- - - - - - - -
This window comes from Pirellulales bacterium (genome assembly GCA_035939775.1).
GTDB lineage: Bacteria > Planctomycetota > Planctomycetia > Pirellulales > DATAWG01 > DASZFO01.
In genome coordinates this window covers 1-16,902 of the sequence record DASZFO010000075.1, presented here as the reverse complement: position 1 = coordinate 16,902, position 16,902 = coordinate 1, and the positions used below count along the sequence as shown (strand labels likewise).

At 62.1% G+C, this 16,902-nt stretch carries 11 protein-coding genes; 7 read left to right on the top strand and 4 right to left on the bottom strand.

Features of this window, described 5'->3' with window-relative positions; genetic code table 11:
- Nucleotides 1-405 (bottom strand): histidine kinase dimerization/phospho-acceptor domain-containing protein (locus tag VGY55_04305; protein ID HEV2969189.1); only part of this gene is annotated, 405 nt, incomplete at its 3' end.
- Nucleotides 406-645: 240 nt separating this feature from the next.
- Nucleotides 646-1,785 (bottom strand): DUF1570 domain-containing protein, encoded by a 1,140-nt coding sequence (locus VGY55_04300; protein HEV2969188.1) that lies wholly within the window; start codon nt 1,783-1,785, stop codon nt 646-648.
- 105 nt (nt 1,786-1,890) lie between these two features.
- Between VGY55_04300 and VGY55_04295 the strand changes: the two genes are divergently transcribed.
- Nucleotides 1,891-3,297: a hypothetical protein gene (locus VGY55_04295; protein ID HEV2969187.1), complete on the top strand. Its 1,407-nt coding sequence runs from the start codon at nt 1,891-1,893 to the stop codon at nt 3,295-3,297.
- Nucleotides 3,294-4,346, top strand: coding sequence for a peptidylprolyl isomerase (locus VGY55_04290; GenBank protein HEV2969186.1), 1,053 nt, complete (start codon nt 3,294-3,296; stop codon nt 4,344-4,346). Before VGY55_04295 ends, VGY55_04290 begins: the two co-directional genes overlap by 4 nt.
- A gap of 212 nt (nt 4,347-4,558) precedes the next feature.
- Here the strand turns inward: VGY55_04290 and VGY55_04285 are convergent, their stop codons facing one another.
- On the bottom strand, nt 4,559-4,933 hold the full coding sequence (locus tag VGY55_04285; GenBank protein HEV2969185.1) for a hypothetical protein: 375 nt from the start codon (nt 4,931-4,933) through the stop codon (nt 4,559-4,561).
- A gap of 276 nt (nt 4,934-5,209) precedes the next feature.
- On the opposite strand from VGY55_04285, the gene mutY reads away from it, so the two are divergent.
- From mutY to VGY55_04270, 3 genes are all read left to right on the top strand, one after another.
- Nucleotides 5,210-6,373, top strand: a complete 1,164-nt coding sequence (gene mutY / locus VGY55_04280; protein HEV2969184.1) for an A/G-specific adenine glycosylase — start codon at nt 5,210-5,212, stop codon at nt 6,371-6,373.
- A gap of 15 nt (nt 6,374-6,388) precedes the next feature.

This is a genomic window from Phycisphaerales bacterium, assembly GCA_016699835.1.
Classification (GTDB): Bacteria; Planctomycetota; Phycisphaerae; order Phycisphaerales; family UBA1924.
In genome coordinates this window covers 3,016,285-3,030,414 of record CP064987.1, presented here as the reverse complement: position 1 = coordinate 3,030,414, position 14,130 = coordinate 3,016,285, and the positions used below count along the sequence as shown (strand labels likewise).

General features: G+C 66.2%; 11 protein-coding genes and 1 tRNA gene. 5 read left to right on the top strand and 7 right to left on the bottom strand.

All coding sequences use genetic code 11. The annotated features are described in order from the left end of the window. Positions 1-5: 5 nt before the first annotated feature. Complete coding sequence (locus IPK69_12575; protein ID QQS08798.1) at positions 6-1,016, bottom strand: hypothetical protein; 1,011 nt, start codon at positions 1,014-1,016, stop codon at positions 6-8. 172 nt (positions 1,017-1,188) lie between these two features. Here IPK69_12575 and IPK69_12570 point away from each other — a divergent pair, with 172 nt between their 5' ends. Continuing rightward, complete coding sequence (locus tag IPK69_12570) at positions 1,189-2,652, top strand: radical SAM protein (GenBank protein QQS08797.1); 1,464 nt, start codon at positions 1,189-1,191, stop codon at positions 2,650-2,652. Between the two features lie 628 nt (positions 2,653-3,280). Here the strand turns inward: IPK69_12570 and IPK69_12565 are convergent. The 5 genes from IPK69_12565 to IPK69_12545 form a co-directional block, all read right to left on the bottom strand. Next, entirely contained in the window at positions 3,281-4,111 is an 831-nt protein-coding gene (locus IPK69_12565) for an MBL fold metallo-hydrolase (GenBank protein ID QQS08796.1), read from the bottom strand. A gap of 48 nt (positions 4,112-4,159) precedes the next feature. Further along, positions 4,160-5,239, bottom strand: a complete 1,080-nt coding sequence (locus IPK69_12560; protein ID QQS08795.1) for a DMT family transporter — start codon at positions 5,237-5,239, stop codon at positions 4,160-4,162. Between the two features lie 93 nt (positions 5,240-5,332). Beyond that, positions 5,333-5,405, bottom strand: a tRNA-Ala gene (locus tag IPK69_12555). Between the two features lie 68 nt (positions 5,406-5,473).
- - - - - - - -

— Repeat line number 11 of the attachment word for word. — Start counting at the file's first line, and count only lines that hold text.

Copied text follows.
- Nucleotides 1,891-3,297: a hypothetical protein gene (locus VGY55_04295; protein ID HEV2969187.1), complete on the top strand. Its 1,407-nt coding sequence runs from the start codon at nt 1,891-1,893 to the stop codon at nt 3,295-3,297.